The Tel Kabri Wall and Floor Paintings: Microcosms of Mediterranean Middle Bronze Age Trade and Representations of a Canaanite Palatial Economy

Christine Weber

Name: Christine Weber
Majors: Archaeology, Art History
Minor: Classical Studies
Advisors: Dr. Kara Morrow, Dr. Siavash Samei
This Independent Study combines art historical approaches to object stylization with archaeological theoretical interpretations in order to create a more nuanced understanding of the Tel Kabri wall and floor paintings as manifestations of Mediterranean Middle Bronze Age trade and political proceedings. The wall and floor paintings of the palace at Tel Kabri, a Canaanite palace located in modern-day northern Israel, are associated with Aegean (i.e., Crete, Santorini, etc.) methods and styles rather than regional, Near Eastern ones. Therefore, the paintings are theoretically interpreted as the manifestations of regional competition between the ruling elites of geographically close polities as well as stylistic emulations of distant and foreign polities. Beyond this Aegean stylistic identification, the present research discussed a possible explanation for the appearance of such imagery within a Canaanite palatial complex as a representation of economic matters. This aspect of Independent Study research stands as the most influential for current scholarship, as comments on Canaanite palatial economics are especially lacking. In seeking to draw conclusions on this aspect, the present research finds that settlement patterns of the southern Levant meant that polities of this region were more inclined to adhere to more traditional, self-sufficient practices and only participated in more urbane systems of interaction when political competition required it. In continuing this Independent Study, attendance at the University of Cincinnati’s PhD. program in Classical archaeology will facilitate the ability to expand that were raised by the present research.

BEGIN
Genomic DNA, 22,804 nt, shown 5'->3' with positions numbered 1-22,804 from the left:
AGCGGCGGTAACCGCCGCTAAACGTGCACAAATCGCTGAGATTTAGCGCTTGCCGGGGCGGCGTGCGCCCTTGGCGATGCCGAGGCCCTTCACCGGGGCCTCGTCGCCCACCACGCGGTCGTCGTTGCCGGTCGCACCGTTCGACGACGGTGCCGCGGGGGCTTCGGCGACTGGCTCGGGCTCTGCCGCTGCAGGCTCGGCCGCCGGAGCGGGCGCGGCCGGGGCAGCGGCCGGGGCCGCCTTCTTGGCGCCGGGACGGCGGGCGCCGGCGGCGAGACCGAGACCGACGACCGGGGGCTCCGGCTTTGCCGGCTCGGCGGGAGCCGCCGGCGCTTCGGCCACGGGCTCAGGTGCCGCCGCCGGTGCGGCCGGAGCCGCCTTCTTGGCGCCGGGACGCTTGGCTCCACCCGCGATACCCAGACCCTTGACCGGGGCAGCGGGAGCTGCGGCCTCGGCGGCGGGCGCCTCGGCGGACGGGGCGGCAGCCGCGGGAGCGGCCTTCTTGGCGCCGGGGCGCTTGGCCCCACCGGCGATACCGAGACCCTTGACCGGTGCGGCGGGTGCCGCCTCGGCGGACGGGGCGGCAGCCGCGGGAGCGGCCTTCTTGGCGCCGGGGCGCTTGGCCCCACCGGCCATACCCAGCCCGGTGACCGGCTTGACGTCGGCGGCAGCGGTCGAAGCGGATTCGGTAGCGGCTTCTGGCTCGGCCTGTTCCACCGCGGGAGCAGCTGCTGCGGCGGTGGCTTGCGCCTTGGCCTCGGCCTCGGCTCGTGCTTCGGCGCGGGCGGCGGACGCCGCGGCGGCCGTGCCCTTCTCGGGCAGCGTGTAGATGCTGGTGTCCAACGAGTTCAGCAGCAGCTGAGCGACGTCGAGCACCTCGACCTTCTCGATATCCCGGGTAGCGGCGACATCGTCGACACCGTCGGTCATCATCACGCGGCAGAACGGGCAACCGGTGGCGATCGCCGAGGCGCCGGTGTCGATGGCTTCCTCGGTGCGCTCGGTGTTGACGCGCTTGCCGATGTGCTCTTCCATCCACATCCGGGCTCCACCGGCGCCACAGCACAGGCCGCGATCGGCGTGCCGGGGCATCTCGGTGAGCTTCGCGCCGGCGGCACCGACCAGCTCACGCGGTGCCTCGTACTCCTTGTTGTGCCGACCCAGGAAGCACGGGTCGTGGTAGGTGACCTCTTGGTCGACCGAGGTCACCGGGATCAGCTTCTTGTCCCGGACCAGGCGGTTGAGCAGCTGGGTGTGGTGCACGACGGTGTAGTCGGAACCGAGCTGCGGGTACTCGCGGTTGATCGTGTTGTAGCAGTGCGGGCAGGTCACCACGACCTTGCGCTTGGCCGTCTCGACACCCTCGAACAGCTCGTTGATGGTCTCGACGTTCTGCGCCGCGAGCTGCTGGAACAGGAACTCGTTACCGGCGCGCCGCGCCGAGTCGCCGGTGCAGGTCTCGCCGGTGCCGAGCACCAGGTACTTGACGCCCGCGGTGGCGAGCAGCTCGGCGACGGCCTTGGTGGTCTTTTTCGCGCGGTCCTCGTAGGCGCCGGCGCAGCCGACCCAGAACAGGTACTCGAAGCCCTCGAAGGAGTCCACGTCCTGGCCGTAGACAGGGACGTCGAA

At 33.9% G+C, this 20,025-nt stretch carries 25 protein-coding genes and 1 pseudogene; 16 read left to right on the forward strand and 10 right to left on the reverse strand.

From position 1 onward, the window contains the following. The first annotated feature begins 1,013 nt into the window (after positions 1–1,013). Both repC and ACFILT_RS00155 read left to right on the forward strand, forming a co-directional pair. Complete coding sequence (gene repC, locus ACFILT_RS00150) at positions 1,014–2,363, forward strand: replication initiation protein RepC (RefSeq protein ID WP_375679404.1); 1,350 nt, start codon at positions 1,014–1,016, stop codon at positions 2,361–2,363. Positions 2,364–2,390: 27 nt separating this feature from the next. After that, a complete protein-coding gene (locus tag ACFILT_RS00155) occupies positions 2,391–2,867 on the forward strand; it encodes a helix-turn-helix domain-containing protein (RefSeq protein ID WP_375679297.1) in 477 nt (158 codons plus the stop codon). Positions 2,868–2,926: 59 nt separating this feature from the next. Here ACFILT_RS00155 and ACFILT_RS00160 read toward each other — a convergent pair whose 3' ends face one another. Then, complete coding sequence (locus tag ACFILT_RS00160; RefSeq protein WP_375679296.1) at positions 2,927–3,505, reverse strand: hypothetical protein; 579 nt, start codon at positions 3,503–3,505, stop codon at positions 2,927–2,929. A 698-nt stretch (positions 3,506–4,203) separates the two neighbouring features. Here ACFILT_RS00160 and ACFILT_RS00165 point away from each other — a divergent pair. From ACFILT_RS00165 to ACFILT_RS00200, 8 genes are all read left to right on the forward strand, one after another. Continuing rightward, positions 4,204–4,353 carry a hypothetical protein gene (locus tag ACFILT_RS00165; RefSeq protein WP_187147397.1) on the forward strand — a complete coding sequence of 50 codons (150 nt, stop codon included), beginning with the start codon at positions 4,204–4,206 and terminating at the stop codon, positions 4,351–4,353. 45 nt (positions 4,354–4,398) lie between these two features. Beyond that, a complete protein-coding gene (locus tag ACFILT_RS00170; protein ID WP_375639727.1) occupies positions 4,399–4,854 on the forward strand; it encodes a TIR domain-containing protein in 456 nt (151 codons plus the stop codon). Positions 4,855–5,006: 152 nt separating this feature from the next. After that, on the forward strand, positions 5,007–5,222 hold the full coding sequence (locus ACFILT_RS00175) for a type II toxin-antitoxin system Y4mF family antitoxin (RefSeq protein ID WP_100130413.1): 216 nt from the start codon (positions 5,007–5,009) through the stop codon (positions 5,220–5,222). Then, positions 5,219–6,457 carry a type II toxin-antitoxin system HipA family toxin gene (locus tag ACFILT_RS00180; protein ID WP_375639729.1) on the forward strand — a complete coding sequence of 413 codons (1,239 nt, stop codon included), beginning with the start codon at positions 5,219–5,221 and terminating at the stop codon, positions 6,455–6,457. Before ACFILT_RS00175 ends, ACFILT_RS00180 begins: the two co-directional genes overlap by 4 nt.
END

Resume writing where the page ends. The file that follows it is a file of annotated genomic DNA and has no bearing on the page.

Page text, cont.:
Christine Web Symposium Poster
Christine will be online to field comments on April 16:
noon-2pm EDT (PST 9-11am, Africa/Europe: early evening) and 4-6 pm EDT (PST 1-3pm, Africa/Europe: late evening)

Posted in I.S. Symposium 2021, Independent Study on April 3, 2021.

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